More than 30 years later, the film enjoys a reputation as a classic and still receives generally positive reviews. Film-goers at the movie website IMDb voted Rocky a 7.9 out of 10 rating, and Rotten Tomatoes gave the film a 93% fresh rating. Another positive online review came from the BBC Films website, with both reviewer Almar Haflidason and BBC online users giving it 5/5 stars. In Steven J. Schneider's 1001 Movies You Must See Before You Die, Schneider says the film is "often overlooked as schmaltz."

Rocky received ten Academy Awards nominations in nine categories winning three:

* Best Picture (Robert Chartoff and Irwin Winkler) (won)
* Best Director (John G. Avildsen) (won)
* Film Editing (Richard Halsey and Scott Conrad) (won)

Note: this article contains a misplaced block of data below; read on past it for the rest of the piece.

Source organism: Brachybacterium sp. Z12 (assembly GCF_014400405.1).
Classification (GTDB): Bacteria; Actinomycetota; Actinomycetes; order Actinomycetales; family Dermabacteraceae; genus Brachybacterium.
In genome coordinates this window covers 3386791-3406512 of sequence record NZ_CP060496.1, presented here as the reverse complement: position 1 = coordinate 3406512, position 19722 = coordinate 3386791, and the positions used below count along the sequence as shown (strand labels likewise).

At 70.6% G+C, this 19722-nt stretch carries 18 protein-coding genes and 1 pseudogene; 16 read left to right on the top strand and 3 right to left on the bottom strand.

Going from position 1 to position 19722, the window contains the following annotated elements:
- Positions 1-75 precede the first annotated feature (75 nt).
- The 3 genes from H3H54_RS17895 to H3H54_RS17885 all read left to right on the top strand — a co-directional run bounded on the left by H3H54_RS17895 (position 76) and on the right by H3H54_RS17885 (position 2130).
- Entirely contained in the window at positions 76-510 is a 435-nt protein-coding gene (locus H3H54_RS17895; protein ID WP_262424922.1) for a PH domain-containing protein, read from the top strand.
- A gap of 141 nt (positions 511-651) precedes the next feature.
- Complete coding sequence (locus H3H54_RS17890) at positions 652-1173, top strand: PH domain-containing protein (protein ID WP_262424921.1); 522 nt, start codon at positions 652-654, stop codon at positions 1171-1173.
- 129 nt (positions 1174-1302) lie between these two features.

* Best Original Screenplay (Sylvester Stallone)
* Best Actor (Sylvester Stallone)
* Best Actress (Talia Shire)
* Best Supporting Actor (Burt Young)
* Best Supporting Actor (Burgess Meredith)
* Best Music, Original Song (Bill Conti, Carol Connors and Ayn Robbins for "Gonna Fly Now")
* Best Sound (Harry W. Tetrick, William L. McCaughey, Lyle J. Burbridge and Bud Alper )

Rocky has also appeared on several of the American Film Institute's 100 Years lists.

* AFI's 100 Years... 100 Movies, number 78.
* AFI's 100 Years... 100 Cheers, number 4.
* AFI's 100 Years... 100 Movie Quotes number 80: "Yo, Adrian!".
* AFI's 100 Years... 100 Heroes and Villains Heroes number 7: Rocky Balboa.

The Directors Guild of America awarded Rocky its annual award for best film of the year in 1976, and in 2006, Sylvester Stallone's original screenplay for Rocky was selected by the Writers Guild of America as the 78th best screenplay of all time.